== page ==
TFT contributes to World GBC sustainable renovation report

By Mat Lown

The World Green Building Council (GBC) recognises the role of renovating building stock to boost economic recovery across Europe following the COVID-19 pandemic and its wider effects. To that end, the World GBC has issued guidance and case studies on leading sustainable building renovation programmes. Published under the EU-funded BUILD UPON2 project, the Starting a Renovation Wave Report (download link) is now available.

The report summarises the World GBC’s recommended approach to sustainable renovations:

  • Starting local with best practice case studies of sustainable building renovations.
  • Use leaders and regulators, including mandatory energy performance requirements to drive building standards such as the UK’s Minimum Energy Efficiency Standards (MEES).
  • Systemic impact tracking to enable cities and local authorities to understand the outcomes of their initiatives.
  • Convene diverse stakeholders across the building and construction value chain to solve sustainable renovation barriers together.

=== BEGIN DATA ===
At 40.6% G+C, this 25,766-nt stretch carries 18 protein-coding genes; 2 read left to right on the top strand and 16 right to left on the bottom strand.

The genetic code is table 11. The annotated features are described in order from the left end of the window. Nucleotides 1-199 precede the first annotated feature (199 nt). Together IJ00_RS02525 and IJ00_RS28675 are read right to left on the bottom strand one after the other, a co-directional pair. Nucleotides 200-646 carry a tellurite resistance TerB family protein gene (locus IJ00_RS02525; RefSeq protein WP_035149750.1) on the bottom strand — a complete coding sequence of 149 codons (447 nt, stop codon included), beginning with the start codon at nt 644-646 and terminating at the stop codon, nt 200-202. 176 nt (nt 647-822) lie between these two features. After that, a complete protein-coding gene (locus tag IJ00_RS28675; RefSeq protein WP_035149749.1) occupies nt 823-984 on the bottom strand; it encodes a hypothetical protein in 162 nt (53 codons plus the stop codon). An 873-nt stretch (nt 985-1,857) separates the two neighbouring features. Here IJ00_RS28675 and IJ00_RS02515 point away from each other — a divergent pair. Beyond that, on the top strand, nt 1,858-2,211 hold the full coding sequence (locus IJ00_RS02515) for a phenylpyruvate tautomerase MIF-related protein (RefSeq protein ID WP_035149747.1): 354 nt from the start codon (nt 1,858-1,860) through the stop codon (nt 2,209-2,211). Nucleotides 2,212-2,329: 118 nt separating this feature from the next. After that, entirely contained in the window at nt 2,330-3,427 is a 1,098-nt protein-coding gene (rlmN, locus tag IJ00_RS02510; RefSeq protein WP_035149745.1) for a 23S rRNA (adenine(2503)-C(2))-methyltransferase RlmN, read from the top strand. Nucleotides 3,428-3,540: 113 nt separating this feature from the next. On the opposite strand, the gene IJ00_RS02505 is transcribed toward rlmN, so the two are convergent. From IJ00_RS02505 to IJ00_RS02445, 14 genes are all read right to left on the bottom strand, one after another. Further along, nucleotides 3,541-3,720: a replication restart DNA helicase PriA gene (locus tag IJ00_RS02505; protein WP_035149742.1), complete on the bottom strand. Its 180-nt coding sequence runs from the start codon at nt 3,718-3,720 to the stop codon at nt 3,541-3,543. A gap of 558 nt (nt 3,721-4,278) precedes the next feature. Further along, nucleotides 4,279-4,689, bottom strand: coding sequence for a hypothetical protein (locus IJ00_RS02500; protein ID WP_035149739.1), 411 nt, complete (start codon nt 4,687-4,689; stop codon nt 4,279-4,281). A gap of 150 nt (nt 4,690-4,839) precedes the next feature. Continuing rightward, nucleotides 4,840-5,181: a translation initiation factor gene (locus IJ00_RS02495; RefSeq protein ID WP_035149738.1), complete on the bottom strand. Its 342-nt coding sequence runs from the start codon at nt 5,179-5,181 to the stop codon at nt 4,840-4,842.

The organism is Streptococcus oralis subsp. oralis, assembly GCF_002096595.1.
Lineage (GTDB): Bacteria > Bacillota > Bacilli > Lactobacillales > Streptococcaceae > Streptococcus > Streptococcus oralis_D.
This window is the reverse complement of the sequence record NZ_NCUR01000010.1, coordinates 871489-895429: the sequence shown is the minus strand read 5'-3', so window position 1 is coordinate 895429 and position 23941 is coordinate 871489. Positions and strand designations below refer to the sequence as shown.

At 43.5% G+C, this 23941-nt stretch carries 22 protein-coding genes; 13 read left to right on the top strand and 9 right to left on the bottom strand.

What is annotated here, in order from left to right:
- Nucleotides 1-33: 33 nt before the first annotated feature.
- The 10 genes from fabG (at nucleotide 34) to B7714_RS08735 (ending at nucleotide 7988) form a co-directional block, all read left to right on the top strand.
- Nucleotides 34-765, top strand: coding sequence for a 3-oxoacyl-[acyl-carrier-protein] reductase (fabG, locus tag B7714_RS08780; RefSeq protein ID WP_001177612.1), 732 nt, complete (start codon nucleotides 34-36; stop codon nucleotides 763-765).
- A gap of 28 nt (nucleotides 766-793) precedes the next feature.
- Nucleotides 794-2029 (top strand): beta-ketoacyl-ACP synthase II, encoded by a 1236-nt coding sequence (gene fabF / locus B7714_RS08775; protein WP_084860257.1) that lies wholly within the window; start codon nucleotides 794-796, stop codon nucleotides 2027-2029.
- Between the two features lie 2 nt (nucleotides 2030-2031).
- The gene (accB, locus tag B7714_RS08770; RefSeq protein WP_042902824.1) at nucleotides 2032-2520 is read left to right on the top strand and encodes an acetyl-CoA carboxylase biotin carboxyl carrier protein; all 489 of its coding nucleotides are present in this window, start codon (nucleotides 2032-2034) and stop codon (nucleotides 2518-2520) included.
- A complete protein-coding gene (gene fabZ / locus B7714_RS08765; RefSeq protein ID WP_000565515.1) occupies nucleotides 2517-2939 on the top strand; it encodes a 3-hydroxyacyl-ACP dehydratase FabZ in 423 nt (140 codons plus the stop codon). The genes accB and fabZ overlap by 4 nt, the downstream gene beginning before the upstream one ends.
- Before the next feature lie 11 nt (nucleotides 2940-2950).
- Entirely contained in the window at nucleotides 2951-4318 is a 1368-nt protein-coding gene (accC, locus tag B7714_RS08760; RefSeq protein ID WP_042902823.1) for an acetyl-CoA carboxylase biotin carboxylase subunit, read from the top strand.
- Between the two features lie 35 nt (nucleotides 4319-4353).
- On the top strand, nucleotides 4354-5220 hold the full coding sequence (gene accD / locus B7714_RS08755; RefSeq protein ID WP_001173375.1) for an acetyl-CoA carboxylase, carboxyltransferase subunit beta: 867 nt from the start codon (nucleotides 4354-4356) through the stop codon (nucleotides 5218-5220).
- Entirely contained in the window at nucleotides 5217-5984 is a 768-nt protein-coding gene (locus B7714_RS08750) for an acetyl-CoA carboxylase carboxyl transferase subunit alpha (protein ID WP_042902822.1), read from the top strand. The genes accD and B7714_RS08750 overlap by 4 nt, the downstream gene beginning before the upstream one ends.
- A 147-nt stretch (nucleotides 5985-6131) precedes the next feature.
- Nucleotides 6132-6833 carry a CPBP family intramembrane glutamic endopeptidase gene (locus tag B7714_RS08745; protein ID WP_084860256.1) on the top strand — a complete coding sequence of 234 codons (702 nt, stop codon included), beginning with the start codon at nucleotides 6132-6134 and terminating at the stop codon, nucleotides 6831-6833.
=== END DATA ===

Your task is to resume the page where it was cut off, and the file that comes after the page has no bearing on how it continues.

In terms of regulation, the UK’s MEES certification is a unique proposition in global real estate, because it imposes a minimum standard for a building to achieve before it is let or sold.

TFT is often brought in to advise investors and building owners on their buildings’ operational energy use, with a view to MEES and its impact on property or portfolio’s commercial prospects. No other country has a requirement as consequential as this in the market and, looking ahead, it’s possible the UK government will go on to introduce higher standards still.

Partner and Head of Sustainability Mat Lown contributed to the report’s deep dive on MEES in the UK, explaining how our clients are responding to the regulations and expect it to tighten in the near future.

“Of the several thousand properties and transactions that we’ve been involved in, we’ve only lodged two exemptions, which is because either we were able to improve the rating by accurately modelling the property and/or by our clients carrying out cost-effective improvements to secure a compliant rating. However, with the continue to let provisions kicking in for non-domestic property in 2023 and if the minimum standard tightens to a B in 2030, then I expect it will become more challenging to meet the standard and therefore, expect there to be an increase in the number of exemptions.

The future trajectory of MEES is very much on our clients’ radar with the acceptance that the minimum standard is likely to move to a B within the next 10 years.”

Mat Lown, TFT Partner and Head of Sustainability